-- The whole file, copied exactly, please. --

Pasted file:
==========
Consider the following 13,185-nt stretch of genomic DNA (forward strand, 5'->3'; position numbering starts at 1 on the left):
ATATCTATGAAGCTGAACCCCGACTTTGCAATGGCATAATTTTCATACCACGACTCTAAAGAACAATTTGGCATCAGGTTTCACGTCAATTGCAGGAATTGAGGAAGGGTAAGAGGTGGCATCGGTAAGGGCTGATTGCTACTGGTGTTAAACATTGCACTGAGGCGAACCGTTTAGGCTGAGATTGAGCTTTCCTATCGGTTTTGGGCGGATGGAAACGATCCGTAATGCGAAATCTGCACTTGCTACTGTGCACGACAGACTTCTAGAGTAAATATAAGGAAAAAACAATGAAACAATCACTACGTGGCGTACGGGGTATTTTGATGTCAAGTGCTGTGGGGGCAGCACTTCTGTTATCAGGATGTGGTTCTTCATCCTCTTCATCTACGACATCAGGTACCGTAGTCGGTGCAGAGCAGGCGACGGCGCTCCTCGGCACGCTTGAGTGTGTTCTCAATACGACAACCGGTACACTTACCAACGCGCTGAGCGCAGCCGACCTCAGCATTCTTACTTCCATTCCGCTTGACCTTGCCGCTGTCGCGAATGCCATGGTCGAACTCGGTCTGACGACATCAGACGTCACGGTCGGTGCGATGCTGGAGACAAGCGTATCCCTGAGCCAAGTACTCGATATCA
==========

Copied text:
Consider the following 13,185-nt stretch of genomic DNA (forward strand, 5'->3'; position numbering starts at 1 on the left):
ATATCTATGAAGCTGAACCCCGACTTTGCAATGGCATAATTTTCATACCACGACTCTAAAGAACAATTTGGCATCAGGTTTCACGTCAATTGCAGGAATTGAGGAAGGGTAAGAGGTGGCATCGGTAAGGGCTGATTGCTACTGGTGTTAAACATTGCACTGAGGCGAACCGTTTAGGCTGAGATTGAGCTTTCCTATCGGTTTTGGGCGGATGGAAACGATCCGTAATGCGAAATCTGCACTTGCTACTGTGCACGACAGACTTCTAGAGTAAATATAAGGAAAAAACAATGAAACAATCACTACGTGGCGTACGGGGTATTTTGATGTCAAGTGCTGTGGGGGCAGCACTTCTGTTATCAGGATGTGGTTCTTCATCCTCTTCATCTACGACATCAGGTACCGTAGTCGGTGCAGAGCAGGCGACGGCGCTCCTCGGCACGCTTGAGTGTGTTCTCAATACGACAACCGGTACACTTACCAACGCGCTGAGCGCAGCCGACCTCAGCATTCTTACTTCCATTCCGCTTGACCTTGCCGCTGTCGCGAATGCCATGGTCGAACTCGGTCTGACGACATCAGACGTCACGGTCGGTGCGATGCTGGAGACAAGCGTATCCCTGAGCCAAGTACTCGATATCA